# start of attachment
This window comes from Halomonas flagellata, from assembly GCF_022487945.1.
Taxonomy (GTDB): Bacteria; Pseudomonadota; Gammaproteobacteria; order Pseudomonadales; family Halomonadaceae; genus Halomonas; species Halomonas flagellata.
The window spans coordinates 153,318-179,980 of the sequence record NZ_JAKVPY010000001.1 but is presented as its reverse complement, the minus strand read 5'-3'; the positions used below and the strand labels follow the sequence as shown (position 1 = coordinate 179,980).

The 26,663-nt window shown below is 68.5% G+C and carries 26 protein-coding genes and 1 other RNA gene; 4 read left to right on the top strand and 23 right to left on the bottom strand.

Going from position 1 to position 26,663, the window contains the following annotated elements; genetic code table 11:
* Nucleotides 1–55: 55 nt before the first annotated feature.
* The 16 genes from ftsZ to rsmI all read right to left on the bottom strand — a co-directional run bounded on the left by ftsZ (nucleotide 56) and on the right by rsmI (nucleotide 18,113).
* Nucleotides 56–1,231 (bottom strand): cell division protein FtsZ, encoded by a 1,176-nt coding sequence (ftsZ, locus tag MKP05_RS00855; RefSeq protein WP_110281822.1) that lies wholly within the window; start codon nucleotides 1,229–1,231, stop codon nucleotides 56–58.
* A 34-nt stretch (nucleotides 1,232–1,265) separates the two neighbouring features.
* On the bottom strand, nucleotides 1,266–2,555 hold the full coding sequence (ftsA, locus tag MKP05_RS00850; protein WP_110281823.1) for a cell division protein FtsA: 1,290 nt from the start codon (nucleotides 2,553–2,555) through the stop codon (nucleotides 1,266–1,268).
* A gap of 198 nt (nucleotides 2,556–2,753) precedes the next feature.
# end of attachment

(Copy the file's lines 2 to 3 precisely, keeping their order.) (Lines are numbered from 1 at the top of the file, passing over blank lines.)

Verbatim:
Taxonomy (GTDB): Bacteria; Pseudomonadota; Gammaproteobacteria; order Pseudomonadales; family Halomonadaceae; genus Halomonas; species Halomonas flagellata.
The window spans coordinates 153,318-179,980 of the sequence record NZ_JAKVPY010000001.1 but is presented as its reverse complement, the minus strand read 5'-3'; the positions used below and the strand labels follow the sequence as shown (position 1 = coordinate 179,980).